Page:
Today, the headlines are: VCs see a bubble in food delivery services. $1 billion raised last year, and $750 million this year. Imagine the valuations. How much has GrabTaxi raised? Uber?

Yes, its a race to the bottom. As consumers, we should enjoy all these subsidised services. But never allow them to become a monopoly. Don’t be reliant on one app. Spread the love. You’ll get your subsidised services for a much longer time.

Safety in Malaysia and the external perception

I am sitting at The Pier, a Cathay Pacific Lounge in the Hong Kong airport. While I still occasionally swing by The Wing, The Bridge, and The Cabin (in that order), this lounge has become my favourite, as you can get a 20-30 minute complimentary massage, which makes the transit a lot more bearable.

Today’s interesting conversation in the massage area (it is usually quiet, but occasionally you get a chatty passenger) happened to be with a gentleman on the same flight I would be on. He was born in Kerala, but grew up in New Delhi, and spent the last four years as an expat in Kuala Lumpur. His masseuse, like all ours at The Pier, are from Nepal.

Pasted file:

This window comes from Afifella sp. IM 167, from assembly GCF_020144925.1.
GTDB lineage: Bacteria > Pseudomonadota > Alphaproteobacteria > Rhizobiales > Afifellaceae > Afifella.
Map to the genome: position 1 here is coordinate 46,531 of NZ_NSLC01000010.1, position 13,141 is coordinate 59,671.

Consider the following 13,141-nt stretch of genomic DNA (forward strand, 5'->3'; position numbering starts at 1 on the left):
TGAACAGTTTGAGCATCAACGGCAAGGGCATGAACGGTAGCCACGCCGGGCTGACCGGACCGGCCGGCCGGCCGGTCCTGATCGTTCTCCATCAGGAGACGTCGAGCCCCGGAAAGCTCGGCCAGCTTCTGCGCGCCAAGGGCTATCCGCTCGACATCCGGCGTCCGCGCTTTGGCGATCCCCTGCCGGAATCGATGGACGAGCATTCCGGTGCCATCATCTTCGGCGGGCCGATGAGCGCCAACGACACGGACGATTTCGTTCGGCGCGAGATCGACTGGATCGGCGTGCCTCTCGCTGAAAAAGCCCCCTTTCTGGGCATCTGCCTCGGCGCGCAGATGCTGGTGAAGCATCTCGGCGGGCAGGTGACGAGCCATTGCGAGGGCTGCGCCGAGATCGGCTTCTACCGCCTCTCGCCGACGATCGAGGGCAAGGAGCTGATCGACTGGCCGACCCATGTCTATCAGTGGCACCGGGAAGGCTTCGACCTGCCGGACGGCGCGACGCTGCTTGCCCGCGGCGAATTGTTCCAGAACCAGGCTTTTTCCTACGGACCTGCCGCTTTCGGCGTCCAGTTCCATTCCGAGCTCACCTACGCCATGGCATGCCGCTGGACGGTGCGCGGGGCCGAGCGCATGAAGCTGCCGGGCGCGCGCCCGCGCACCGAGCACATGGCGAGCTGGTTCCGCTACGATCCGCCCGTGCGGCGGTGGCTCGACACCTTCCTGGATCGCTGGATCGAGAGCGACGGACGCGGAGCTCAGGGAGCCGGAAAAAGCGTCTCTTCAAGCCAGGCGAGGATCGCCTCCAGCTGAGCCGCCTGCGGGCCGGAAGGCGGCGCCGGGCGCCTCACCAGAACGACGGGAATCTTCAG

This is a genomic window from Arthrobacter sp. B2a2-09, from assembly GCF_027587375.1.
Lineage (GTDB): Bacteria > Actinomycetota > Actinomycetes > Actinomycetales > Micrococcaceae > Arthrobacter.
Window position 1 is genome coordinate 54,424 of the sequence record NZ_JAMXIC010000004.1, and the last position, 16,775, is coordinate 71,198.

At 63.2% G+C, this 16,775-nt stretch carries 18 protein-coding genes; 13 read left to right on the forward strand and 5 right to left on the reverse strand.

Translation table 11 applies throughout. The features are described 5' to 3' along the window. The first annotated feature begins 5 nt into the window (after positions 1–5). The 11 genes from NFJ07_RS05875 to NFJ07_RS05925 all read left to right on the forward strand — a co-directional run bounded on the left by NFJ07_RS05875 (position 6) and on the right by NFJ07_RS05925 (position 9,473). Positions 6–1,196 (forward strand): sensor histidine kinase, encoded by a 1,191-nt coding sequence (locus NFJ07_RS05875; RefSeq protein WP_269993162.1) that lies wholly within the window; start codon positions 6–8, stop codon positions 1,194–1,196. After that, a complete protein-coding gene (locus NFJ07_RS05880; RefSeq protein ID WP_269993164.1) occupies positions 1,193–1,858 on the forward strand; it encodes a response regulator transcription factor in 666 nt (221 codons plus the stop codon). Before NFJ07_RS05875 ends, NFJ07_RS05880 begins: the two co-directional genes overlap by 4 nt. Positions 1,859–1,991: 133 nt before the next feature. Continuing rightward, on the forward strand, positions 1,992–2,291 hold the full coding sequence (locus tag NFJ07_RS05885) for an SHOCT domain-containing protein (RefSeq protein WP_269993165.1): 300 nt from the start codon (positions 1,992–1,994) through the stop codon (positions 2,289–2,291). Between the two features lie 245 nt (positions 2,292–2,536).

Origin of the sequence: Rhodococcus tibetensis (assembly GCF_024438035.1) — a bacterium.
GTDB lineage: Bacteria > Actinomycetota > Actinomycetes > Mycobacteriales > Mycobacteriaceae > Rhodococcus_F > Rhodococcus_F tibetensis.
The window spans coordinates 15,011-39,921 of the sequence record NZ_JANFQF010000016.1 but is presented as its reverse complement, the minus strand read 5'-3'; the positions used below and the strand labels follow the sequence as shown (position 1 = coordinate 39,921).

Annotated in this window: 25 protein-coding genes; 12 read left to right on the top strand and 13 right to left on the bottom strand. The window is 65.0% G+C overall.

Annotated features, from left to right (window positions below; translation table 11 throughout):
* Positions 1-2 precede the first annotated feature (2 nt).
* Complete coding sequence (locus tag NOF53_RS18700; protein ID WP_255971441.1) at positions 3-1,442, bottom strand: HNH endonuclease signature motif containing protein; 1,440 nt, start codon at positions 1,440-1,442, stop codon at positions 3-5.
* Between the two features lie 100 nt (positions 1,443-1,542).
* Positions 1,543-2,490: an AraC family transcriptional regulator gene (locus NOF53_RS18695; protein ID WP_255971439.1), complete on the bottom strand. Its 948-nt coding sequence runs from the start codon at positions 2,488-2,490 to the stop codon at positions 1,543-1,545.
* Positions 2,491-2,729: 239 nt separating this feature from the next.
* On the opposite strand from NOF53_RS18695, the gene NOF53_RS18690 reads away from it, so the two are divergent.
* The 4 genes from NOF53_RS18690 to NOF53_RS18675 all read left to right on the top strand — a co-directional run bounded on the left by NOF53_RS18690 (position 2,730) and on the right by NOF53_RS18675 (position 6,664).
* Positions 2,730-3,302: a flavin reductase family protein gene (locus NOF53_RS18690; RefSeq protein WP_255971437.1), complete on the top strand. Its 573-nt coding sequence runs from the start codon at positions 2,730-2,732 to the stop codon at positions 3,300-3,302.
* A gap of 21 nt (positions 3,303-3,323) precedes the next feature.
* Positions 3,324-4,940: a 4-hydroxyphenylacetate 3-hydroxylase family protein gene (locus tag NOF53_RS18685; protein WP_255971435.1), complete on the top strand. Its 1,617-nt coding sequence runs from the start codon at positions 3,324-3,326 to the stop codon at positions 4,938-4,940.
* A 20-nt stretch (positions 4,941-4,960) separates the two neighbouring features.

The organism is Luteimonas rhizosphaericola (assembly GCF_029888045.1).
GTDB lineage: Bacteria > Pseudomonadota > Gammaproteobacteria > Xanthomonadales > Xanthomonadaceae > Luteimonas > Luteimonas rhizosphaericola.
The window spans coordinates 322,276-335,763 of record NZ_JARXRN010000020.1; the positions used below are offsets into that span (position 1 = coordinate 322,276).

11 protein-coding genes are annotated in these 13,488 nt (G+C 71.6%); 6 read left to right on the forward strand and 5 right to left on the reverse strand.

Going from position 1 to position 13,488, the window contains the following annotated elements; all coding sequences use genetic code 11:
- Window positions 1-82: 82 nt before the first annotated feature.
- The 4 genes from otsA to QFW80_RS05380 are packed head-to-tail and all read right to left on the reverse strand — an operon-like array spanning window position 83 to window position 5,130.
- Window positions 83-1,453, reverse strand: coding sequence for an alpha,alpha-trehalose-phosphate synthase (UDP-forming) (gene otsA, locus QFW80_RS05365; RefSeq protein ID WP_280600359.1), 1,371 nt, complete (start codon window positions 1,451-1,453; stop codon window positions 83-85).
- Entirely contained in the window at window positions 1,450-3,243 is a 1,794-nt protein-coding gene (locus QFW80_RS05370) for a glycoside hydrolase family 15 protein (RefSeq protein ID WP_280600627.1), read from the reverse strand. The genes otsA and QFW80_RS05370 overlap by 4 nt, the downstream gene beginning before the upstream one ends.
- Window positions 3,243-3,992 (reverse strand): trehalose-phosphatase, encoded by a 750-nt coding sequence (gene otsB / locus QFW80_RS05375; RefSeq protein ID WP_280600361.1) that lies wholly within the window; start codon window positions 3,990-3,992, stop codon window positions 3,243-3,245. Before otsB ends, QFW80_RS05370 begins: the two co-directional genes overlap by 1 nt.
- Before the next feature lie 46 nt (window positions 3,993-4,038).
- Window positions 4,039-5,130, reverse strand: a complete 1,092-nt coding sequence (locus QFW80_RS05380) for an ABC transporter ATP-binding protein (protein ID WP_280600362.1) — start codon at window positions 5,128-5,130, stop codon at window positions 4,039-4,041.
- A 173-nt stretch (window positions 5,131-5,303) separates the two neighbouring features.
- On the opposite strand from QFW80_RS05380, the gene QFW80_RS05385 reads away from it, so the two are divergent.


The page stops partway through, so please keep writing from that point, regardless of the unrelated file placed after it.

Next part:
She had been to Kuala Lumpur when she was about sixteen. And her friends and her were planning on going to Kuala Lumpur in September 2015, but they are rethinking it due to the fact that Kuala Lumpur is not safe.

Hong Kong she says is very safe. She takes a bus at 4am to reach the airport at 5.30am. She thinks that Singapore is safe. But KL lately, is not safe. The expat agrees. Whether true or perception, this is going to affect our tourist arrival numbers!

As a Malaysian, I wonder how many of us are waking up to this reality? What are we going to do to fix it?

Recapping rounds

I read with great interest (including the comments thread) about recapping seed rounds by both Brad Feld and Joanne Wilson. Reprehensible beahviour. Also in general angels don’t go in more than the first round.

Which brings me to a general worry/concern – companies where early employees become minority shareholders (not option holders, shareholders). Where they pay their first few salaries in exchange for shares. Or if after some M&A activity, folk become shareholders. One can easily own 1% or more of a company this way.

When the going gets tough, vultures do come along.